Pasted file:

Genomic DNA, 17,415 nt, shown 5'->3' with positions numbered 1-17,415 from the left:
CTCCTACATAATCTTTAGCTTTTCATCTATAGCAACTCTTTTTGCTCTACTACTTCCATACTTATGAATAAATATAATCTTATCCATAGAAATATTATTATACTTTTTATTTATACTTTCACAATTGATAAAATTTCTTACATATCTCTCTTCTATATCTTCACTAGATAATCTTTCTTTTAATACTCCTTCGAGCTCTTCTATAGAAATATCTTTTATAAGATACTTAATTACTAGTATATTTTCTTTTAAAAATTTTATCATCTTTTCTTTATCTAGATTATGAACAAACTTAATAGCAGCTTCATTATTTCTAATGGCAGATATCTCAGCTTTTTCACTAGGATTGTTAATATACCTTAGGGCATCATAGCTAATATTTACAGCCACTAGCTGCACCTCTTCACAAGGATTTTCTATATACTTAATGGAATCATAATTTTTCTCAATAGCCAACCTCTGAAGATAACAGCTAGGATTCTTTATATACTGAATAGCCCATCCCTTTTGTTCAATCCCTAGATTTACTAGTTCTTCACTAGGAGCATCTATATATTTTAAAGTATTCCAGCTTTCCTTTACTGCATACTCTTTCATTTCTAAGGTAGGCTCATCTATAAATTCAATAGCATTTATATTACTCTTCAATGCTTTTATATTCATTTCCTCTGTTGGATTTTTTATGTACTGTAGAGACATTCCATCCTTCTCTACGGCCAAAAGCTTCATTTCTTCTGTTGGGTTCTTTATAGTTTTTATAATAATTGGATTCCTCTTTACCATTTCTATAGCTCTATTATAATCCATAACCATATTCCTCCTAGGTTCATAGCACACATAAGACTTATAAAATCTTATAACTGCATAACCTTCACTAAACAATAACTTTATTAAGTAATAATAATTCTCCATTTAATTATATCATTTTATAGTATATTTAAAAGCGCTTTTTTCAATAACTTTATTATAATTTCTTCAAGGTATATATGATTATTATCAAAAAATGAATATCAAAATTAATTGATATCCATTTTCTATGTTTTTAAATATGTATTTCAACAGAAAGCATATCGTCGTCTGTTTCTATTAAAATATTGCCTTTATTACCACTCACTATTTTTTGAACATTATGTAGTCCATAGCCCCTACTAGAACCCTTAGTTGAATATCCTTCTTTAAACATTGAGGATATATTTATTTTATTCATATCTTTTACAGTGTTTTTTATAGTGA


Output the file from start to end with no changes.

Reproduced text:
Genomic DNA, 17,415 nt, shown 5'->3' with positions numbered 1-17,415 from the left:
CTCCTACATAATCTTTAGCTTTTCATCTATAGCAACTCTTTTTGCTCTACTACTTCCATACTTATGAATAAATATAATCTTATCCATAGAAATATTATTATACTTTTTATTTATACTTTCACAATTGATAAAATTTCTTACATATCTCTCTTCTATATCTTCACTAGATAATCTTTCTTTTAATACTCCTTCGAGCTCTTCTATAGAAATATCTTTTATAAGATACTTAATTACTAGTATATTTTCTTTTAAAAATTTTATCATCTTTTCTTTATCTAGATTATGAACAAACTTAATAGCAGCTTCATTATTTCTAATGGCAGATATCTCAGCTTTTTCACTAGGATTGTTAATATACCTTAGGGCATCATAGCTAATATTTACAGCCACTAGCTGCACCTCTTCACAAGGATTTTCTATATACTTAATGGAATCATAATTTTTCTCAATAGCCAACCTCTGAAGATAACAGCTAGGATTCTTTATATACTGAATAGCCCATCCCTTTTGTTCAATCCCTAGATTTACTAGTTCTTCACTAGGAGCATCTATATATTTTAAAGTATTCCAGCTTTCCTTTACTGCATACTCTTTCATTTCTAAGGTAGGCTCATCTATAAATTCAATAGCATTTATATTACTCTTCAATGCTTTTATATTCATTTCCTCTGTTGGATTTTTTATGTACTGTAGAGACATTCCATCCTTCTCTACGGCCAAAAGCTTCATTTCTTCTGTTGGGTTCTTTATAGTTTTTATAATAATTGGATTCCTCTTTACCATTTCTATAGCTCTATTATAATCCATAACCATATTCCTCCTAGGTTCATAGCACACATAAGACTTATAAAATCTTATAACTGCATAACCTTCACTAAACAATAACTTTATTAAGTAATAATAATTCTCCATTTAATTATATCATTTTATAGTATATTTAAAAGCGCTTTTTTCAATAACTTTATTATAATTTCTTCAAGGTATATATGATTATTATCAAAAAATGAATATCAAAATTAATTGATATCCATTTTCTATGTTTTTAAATATGTATTTCAACAGAAAGCATATCGTCGTCTGTTTCTATTAAAATATTGCCTTTATTACCACTCACTATTTTTTGAACATTATGTAGTCCATAGCCCCTACTAGAACCCTTAGTTGAATATCCTTCTTTAAACATTGAGGATATATTTATTTTATTCATATCTTTTACAGTGTTTTTTATAGTGA